A Commentary, Critical, Practical, and Explanatory on the Old and New Testaments, by Robert Jamieson, A.R. Fausset and David Brown  at sacred-texts.com
pro 26:1(Pro. 26:1-28)
The incongruities of nature illustrate also those of the moral world. The fool's unworthiness is also implied (Pro 17:7; Pro 19:10).
pro 26:2Though not obvious to us,
the bird--literally, "sparrow"--and
swallow--have an object in their motions, so penal evil falls on none without a reason.
pro 26:3The rod is as much needed by fools and as well suited to them, as whips and bridles are for beasts.
pro 26:4Answer not--that is, approvingly by like folly.
pro 26:5Answer--by reproof.
pro 26:6A fool fails by folly as surely as if he were maimed.
drinketh damage--that is, gets it abundantly (Job 15:16; Job 34:7).
pro 26:7legs . . . equal--or, "take away the legs," or "the legs . . . are weak." In any case the idea is that they are the occasion of an awkwardness, such as the fool shows in using a parable or proverb (see Introduction; Pro 17:7).
pro 26:8A stone, bound in a sling, is useless; so honor, conferred on a fool, is thrown away.
pro 26:9As vexatious and unmanageable as a thorn in a drunkard's hand is a parable to a fool. He will be as apt to misuse is as to use it rightly.
pro 26:10Various versions of this are proposed (compare Margin). Better perhaps--"Much He injures (or literally, "wounds") all who reward," &c., that is, society is injured by encouraging evil men.
transgressors--may be rendered "vagrants." The word "God" is improperly supplied.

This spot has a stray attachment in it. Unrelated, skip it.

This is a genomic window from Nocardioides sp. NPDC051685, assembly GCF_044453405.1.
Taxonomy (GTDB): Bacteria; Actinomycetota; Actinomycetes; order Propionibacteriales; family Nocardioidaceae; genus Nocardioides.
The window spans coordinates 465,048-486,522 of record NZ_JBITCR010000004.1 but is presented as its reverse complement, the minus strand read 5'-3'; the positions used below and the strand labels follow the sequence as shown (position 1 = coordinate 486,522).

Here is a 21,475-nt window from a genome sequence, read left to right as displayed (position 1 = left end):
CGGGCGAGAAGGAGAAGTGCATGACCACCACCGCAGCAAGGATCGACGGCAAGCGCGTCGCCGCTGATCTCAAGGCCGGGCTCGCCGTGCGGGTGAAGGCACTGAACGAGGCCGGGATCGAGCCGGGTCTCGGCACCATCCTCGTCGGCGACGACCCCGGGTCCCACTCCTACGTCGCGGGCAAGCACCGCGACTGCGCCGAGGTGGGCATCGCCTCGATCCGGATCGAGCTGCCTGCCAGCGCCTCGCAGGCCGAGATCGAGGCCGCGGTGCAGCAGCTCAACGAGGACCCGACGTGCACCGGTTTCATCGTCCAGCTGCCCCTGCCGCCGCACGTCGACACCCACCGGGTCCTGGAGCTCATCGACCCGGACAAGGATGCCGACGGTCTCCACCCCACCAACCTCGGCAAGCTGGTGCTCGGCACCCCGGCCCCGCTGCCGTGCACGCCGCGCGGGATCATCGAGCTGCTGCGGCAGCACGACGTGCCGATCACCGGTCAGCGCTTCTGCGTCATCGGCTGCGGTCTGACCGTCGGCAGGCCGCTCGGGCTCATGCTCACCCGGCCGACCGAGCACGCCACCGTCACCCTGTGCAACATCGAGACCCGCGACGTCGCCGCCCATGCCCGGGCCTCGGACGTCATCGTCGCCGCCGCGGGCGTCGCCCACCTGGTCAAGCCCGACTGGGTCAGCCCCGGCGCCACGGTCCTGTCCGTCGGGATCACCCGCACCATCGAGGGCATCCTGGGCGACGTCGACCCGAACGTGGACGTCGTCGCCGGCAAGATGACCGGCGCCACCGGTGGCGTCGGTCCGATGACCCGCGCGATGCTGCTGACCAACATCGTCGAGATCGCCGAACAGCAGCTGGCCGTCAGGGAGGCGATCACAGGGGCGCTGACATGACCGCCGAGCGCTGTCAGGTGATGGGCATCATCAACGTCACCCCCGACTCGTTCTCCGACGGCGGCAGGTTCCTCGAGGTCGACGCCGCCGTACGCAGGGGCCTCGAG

pro 26:11returneth . . . folly--Though disgusting to others, the fool delights in his folly.
pro 26:12The self-conceited are taught with more difficulty than the stupid.
pro 26:13(Compare Pro 22:13).
pro 26:14(Compare Pro 6:10; Pro 24:33).
pro 26:15(Compare Pro 19:24).
pro 26:16The thoughtless being ignorant of their ignorance are conceited.
pro 26:17meddleth--as in Pro 20:19; Pro 24:21; as either holding a dog by the ears or letting him go involves danger, so success in another man's strife or failure involves a useless risk of reputation, does no good, and may do us harm.
pro 26:18Such are reckless of results.
pro 26:20The talebearers foster (Pro 16:28), and the contentious excite, strife.
pro 26:22(Compare Pro 18:8).
pro 26:23Warm professions can no more give value to insincerity than silver coating to rude earthenware.
pro 26:24dissembleth--though an unusual sense of the word (compare Margin), is allowable, and better suits the context, which sets forth hypocrisy.
pro 26:25Sentiment of Pro 26:24 carried out.
seven abominations in his heart--that is, very many (compare Pro 24:16).
pro 26:26Deceit will at last be exposed, and the wicked by their own arts often bring on retribution (compare Pro 12:13; Psa 7:16; Psa 9:17, &c.).
pro 26:28Men hate those they injure.
A lying tongue--"lips" for the persons (compare Pro 4:24; Psa 12:3).